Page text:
Omontys recall has caused many serious health problems, including anaphylaxis, hypersensitivity reactions, and tumor progression. This article explores what you should know about this recall. You may be able to find answers to your questions through our lawsuit information. If you have any questions about the recall, feel free to contact us. Our attorneys work on contingency, which means that we won’t get paid until you win your case.
Omontys recall caused anaphylaxis
The company Affymax is a smaller manufacturer of late-stage drugs that hoped Omontys would be able to compete with the only other drug for kidney dialysis anemia, Epogen. Though Affymax hasn’t withdrawn the potentially defective drug, it has asked health care providers to stop using the product and quarantine their supply until further notice. The company will also hold a conference call with investors later this week.
Peginesatide, the active ingredient in Omontys, has been recalled by the manufacturers. The drug was linked to 3 deaths. The FDA approved peginesatide in March 2012, and it is sold in ten and twenty-mg multidose vials. Despite its safety, some patients have experienced severe hypersensitivity reactions and anaphylaxis.
The investigation into the causes of the Omontys recall will take time. Ideally, the investigation will start by looking at the raw materials used in production. Also, lab records of analytical work and deviations from standard operating procedures will be scrutinized. If it finds a common cause, it could lead to a lawsuit. Meanwhile, patients affected by the recall may be eligible for compensation. The investigation is ongoing and further information will be released in due course.
Omontys causes hypersensitivity reactions
The use of the anesthetic Omontys has caused several reports of severe allergic reactions. The drug, synthetic erythropoietin mimetic, was approved by the Food and Drug Administration (F.D.A.) in March 2012. It was intended to treat anemia in hemodialysis patients who suffer from chronic kidney disease. The drug comes in multidose vials of 10 or 20 mg.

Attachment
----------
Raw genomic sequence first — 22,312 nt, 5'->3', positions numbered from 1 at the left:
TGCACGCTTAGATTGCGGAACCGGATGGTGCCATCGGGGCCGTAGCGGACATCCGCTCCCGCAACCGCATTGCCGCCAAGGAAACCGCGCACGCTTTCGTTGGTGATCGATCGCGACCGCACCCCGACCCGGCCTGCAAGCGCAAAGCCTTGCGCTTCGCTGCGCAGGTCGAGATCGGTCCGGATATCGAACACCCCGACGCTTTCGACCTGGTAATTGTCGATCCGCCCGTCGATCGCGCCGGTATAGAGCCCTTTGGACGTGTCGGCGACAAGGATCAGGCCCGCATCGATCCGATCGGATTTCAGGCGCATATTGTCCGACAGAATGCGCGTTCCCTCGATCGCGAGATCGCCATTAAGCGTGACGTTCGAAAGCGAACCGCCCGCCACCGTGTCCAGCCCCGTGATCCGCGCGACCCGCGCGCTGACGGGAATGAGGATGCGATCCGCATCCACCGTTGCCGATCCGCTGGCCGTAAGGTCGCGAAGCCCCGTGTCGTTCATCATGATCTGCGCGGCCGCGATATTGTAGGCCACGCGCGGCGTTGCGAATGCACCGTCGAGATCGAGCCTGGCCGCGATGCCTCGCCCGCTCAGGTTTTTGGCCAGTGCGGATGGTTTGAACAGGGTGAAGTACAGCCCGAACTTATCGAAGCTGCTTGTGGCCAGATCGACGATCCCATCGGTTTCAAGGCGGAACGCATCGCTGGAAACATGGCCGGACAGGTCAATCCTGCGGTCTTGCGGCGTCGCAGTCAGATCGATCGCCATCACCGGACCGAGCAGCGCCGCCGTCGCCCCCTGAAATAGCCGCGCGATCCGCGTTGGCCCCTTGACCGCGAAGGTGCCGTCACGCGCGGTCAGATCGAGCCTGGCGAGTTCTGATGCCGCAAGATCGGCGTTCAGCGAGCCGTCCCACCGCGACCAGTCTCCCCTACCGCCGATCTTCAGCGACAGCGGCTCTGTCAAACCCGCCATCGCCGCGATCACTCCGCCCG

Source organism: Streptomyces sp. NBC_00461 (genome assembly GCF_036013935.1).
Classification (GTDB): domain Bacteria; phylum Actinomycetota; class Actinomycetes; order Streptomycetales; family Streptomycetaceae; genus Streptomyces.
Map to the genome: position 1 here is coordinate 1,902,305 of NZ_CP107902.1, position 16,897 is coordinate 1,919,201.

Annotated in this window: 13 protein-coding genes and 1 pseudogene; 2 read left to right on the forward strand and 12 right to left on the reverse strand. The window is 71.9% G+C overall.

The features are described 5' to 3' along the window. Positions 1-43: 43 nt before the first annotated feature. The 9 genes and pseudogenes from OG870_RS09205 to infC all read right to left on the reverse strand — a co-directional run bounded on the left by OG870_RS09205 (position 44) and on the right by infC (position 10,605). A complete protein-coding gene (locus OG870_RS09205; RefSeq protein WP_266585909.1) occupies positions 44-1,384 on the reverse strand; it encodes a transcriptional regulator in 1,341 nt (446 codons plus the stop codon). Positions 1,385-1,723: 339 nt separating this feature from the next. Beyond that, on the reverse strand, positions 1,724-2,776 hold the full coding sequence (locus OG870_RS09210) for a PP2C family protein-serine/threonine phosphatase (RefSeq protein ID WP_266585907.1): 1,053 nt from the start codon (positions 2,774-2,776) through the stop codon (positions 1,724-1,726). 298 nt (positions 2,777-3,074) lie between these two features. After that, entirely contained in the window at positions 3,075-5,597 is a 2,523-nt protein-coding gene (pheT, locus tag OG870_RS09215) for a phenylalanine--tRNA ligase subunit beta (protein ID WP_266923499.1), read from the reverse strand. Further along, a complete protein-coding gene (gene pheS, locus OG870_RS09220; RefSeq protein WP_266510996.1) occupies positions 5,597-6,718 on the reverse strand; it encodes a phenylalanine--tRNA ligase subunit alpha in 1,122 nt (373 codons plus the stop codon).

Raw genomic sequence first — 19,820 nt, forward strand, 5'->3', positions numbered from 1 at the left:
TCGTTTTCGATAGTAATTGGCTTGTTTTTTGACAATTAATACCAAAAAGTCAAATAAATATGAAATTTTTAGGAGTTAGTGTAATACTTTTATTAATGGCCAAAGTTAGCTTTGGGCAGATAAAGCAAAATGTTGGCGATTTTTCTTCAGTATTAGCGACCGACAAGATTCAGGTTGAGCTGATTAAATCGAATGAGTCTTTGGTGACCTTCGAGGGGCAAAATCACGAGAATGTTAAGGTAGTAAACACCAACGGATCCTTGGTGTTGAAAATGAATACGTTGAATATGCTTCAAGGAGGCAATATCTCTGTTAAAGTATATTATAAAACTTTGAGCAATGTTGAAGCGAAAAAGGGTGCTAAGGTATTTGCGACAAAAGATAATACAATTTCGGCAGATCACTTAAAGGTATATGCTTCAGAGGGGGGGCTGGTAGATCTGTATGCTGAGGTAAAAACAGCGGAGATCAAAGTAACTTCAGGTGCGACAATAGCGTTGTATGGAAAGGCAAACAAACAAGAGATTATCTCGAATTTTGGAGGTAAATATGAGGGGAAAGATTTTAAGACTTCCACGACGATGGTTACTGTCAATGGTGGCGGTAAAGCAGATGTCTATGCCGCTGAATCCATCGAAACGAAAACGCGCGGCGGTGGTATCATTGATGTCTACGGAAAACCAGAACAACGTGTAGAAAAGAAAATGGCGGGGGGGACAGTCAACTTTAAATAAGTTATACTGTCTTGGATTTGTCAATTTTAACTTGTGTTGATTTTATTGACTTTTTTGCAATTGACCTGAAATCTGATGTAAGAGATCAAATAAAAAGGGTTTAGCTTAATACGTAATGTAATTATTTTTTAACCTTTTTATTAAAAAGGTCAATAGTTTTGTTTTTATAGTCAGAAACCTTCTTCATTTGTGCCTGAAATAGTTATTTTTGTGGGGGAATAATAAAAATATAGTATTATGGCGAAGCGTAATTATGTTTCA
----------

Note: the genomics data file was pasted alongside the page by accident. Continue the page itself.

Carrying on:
The drug was approved by the FDA in March 2012, but it was recalled two months later due to serious adverse reactions, including fatalities. The drug is manufactured by the same company that developed Epogen. It is distributed Nationwide by specialty distributors. However, it is important to note that there is no clear link between Omontys and these allergic reactions. It is unknown if the drug is to blame or whether Omontys causes hypersensitivity reactions.
The FDA recalled the drug because of severe hypersensitivity reactions. The drug contains peginesatide, an erythropoiesis-stimulating agent, which helps to form red blood cells. The drug was approved by the FDA in March and was used in dialysis centers across the United States to treat anemia. However, the drug-seller Affymax notified the FDA of 19 reports of anaphylaxis from patients receiving the medication. Among those who experienced anaphylaxis, three of them died. Other patients required prompt medical attention and hospitalization.
Omontys causes tumor progression
Affymax filed a Form 10-Q in November 2012 stating that it would revise the label of Omontys to alert physicians about the possibility of serious allergic reactions. The revision reflected post-marketing reports of serious allergic reactions and tumor progression. During the time that Confidential Witness 2 was employed by Affymax, the company filed more than one thousand Adverse Event reports. But the FDA has yet to take action against the drug maker.
Affymax, based in Palo Alto, Calif., has partnered with Takeda, a big Japanese pharmaceutical company, to develop MONTHS. This collaboration will provide additional data on OMONTYS’s safety and potential attributes. The company has partnered with Takeda, a world-renowned biotech company, to commercialize the drug. But it will take time for the drug to reach the market.
The plaintiffs’ evidence is based on a 99-page Adverse Event Report, which lists adverse reactions associated with Omontys as reported to the FDA by the manufacturer. The study includes both patient and health care professional reports. The plaintiffs and defendants concede that the Adverse Event Report is accurate and relevant. The plaintiffs will likely seek a jury trial and will present all available evidence to prove their case.